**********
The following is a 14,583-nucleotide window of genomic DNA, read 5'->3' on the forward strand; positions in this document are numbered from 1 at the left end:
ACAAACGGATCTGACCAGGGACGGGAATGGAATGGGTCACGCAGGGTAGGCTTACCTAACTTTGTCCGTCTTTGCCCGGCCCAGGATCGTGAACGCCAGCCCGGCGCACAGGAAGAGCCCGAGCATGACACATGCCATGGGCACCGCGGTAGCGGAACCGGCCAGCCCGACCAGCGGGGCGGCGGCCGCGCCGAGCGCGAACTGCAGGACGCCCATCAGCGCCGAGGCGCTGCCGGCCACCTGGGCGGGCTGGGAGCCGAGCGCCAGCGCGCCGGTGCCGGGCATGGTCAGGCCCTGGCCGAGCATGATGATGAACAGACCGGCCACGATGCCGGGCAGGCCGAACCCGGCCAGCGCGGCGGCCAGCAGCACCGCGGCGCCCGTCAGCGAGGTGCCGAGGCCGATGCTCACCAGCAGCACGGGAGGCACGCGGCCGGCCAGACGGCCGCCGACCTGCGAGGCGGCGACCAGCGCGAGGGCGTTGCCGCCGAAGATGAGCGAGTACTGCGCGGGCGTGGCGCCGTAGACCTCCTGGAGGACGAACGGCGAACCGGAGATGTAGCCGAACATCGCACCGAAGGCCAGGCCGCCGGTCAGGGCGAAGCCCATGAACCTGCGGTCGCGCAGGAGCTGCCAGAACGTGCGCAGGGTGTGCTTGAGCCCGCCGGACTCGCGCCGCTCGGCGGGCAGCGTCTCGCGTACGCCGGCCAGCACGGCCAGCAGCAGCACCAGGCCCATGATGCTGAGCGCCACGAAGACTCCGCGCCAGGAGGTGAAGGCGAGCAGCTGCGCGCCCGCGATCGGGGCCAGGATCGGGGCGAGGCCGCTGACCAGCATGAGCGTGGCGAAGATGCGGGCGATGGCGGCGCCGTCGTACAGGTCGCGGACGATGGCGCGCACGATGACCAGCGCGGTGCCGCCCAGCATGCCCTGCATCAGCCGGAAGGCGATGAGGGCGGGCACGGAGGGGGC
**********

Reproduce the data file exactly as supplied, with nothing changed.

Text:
The following is a 14,583-nucleotide window of genomic DNA, read 5'->3' on the forward strand; positions in this document are numbered from 1 at the left end:
ACAAACGGATCTGACCAGGGACGGGAATGGAATGGGTCACGCAGGGTAGGCTTACCTAACTTTGTCCGTCTTTGCCCGGCCCAGGATCGTGAACGCCAGCCCGGCGCACAGGAAGAGCCCGAGCATGACACATGCCATGGGCACCGCGGTAGCGGAACCGGCCAGCCCGACCAGCGGGGCGGCGGCCGCGCCGAGCGCGAACTGCAGGACGCCCATCAGCGCCGAGGCGCTGCCGGCCACCTGGGCGGGCTGGGAGCCGAGCGCCAGCGCGCCGGTGCCGGGCATGGTCAGGCCCTGGCCGAGCATGATGATGAACAGACCGGCCACGATGCCGGGCAGGCCGAACCCGGCCAGCGCGGCGGCCAGCAGCACCGCGGCGCCCGTCAGCGAGGTGCCGAGGCCGATGCTCACCAGCAGCACGGGAGGCACGCGGCCGGCCAGACGGCCGCCGACCTGCGAGGCGGCGACCAGCGCGAGGGCGTTGCCGCCGAAGATGAGCGAGTACTGCGCGGGCGTGGCGCCGTAGACCTCCTGGAGGACGAACGGCGAACCGGAGATGTAGCCGAACATCGCACCGAAGGCCAGGCCGCCGGTCAGGGCGAAGCCCATGAACCTGCGGTCGCGCAGGAGCTGCCAGAACGTGCGCAGGGTGTGCTTGAGCCCGCCGGACTCGCGCCGCTCGGCGGGCAGCGTCTCGCGTACGCCGGCCAGCACGGCCAGCAGCAGCACCAGGCCCATGATGCTGAGCGCCACGAAGACTCCGCGCCAGGAGGTGAAGGCGAGCAGCTGCGCGCCCGCGATCGGGGCCAGGATCGGGGCGAGGCCGCTGACCAGCATGAGCGTGGCGAAGATGCGGGCGATGGCGGCGCCGTCGTACAGGTCGCGGACGATGGCGCGCACGATGACCAGCGCGGTGCCGCCCAGCATGCCCTGCATCAGCCGGAAGGCGATGAGGGCGGGCACGGAGGGGGC